Posts

Economic Improvement in Asia
Technological expansion facilitated a globalized community that improved industry and revolutionized society. There are, however, inconsistencies with the level of technological innovation that each country receives. Further inequalities in the field of technology exacerbate issues such as poverty and advancements in education and medicine. Many organizations make goals to advance the utilization of technology and work on economic improvement in Asia.

The Asia Foundation

One prominent organization that provides an inclusive environment for addressing issues related to gender equality, the environment and economic improvement in Asia is the Asia Foundation. The Asia Foundation began making an impact in the world in 1954 when several members from different sectors of society including leaders of corporations, university presidents and writers united to develop the unique organization.

The international nonprofit works primarily in the Asia-Pacific region through its 18 offices as well as its Washington, D.C. office and its headquarters in San Francisco, California. In 2021, the programs of the Asia Foundation provided direct support valued at $82.7 million.

The Upskilling Initiative

On September 9, 2022, the Asia Foundation announced its partnership with the U.S. Department of Commerce and the U.S. Office of the Trade Representative to begin the Indo-Pacific Economic Framework (IPEF) Upskilling Initiative. Participants include Brunei, India, Indonesia and the Philippines among others. The IPEF is a program that began in May 2022. The program hopes to facilitate economic improvement in Asia to become more connected, resilient, environmentally friendly and fair. The Upskilling Initiative is one way in which the program begins economic improvement in Asia through the implementation of digital skills training for women and girls.

The intention of the project is to expand the middle class by allowing women and girls the opportunities that promote this goal. The initiative is beneficial primarily because it includes partnerships between nonprofit organizations such as the Asia Foundation, governments such as the United States of America and U.S.-based companies such as Amazon, Apple and Microsoft. These private businesses will arrange digital skills improvement opportunities in IPEF countries through 2032. Concrete skills include training in innovative areas like artificial intelligence, cyber-security, business development and digital literacy and content creation.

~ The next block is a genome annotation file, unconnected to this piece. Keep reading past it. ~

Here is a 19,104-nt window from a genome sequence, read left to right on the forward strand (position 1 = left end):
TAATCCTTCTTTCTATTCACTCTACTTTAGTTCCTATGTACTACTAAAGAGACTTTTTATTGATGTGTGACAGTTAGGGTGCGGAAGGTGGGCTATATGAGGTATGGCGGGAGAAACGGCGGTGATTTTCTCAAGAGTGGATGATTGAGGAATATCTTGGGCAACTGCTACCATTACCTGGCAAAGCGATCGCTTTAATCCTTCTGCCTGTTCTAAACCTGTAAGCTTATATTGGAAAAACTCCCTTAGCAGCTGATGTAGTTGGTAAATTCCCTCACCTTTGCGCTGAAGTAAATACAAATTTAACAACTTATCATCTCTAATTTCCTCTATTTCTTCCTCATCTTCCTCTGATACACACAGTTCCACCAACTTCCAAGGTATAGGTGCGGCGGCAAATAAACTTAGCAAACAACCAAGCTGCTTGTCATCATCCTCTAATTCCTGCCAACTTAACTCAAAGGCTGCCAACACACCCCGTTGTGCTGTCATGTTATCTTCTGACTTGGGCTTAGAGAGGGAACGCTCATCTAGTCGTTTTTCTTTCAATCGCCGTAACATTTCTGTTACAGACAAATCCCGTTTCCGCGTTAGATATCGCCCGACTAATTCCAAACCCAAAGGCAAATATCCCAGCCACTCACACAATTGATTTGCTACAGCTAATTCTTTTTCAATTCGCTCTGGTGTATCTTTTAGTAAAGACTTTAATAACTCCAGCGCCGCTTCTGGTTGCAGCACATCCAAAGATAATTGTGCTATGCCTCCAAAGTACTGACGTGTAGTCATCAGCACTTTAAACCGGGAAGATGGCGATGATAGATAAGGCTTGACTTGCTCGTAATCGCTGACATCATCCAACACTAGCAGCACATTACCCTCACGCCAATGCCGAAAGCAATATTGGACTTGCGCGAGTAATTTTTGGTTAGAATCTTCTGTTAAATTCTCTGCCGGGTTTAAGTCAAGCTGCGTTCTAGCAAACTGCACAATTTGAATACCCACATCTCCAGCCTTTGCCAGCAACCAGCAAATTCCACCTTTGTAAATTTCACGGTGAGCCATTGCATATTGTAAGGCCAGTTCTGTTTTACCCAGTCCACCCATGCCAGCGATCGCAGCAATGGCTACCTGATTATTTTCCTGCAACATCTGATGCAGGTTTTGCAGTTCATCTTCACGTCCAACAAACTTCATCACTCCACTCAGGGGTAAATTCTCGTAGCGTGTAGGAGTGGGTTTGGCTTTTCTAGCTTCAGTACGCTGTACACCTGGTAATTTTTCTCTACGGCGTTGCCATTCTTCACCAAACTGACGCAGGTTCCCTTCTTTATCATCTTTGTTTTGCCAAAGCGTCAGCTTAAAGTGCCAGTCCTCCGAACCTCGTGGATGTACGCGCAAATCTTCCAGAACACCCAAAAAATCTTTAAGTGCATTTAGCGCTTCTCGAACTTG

Digital Literacy and the Economy

Increasingly, the ability to utilize technological resources relates to the improvement of the economy, which is why many organizations throughout Asia emphasize digital skills improvement as one step in economic improvement in Asia. According to the United Nations International Children’s Emergency Fund (UNICEF), digital literacy falls for those populations that are rural or those in the population minority, and digital literacy is lower for least developed countries in Asia.

Many young people in Asian countries state that digital literacy assists in skills development and education. Examples of the shortcomings of the lack of digitalization include the fact that 61% of South Asians do not use the internet despite installed infrastructure. Likewise, inequalities exist. For example, while Singapore experiences a high level of digital inclusiveness, more than 150 million people throughout South-East Asia are not able to use certain types of technologies. South-East Asia receives a ranking of fifth out of seven regions around the world for digital inclusiveness due to low scores on affordability and digital literacy.

The COVID-19 pandemic accelerated the rate at which the world uses technology to facilitate interactions among various communities. Economic growth in Asia and Southeast Asia is improving significantly with digitization with countries such as the Philippines and Malaysia leading the increase in e-commerce retail. The process reveals new opportunities, especially for the younger generation.

With continued input from partnerships such as the Asia Foundation and the U.S. Department of Commerce, countries in Asia will continue on the journey to improve the lives of the Asian population, especially women and young girls, to become a key player in the world economy.

– Kaylee Messick
Photo: Pexels

Data Literacy
Since 2015, Nepal has been on the rise from a period of political turmoil. The country faced social unrest, economic instability and a shift to a three-tiered government. After a difficult transition, Nepal adopted a new constitution in 2015 and held elections for government members. These democratic changes brought Nepal some peace as well as hope for a better and more consistent future. One key element of a Nepali future hinges on data literacy.

Nepal’s new government aims to achieve the status of a middle-income country by 2030. To achieve this goal, it is imperative that all members of society are able to access and properly use data. Citizens need to have data literacy to inform decision-making, create developmental opportunities and much more.

What is the Power of Open Data?

Prioritizing the collection and making official statistics accessible to the population is essential in boosting policymaking and delivering public services. Professionals possessing data literacy can use data to change these systems in evidence-based ways that better serve the population. For example, education or sanitation fields can improve with a greater understanding of how they currently function within the country. If Nepal wants to transition to a middle-income country by 2030, data collection and analytics will be essential to making evidence-based fiscal decisions.

The public in Nepal has had access to government data since 2007. However, reports state a limited public understanding of how to request such information. There is also a widespread “culture of secrecy” in regard to public data. Another barrier to accessing open data is internet speed and access to an internet connection in private households.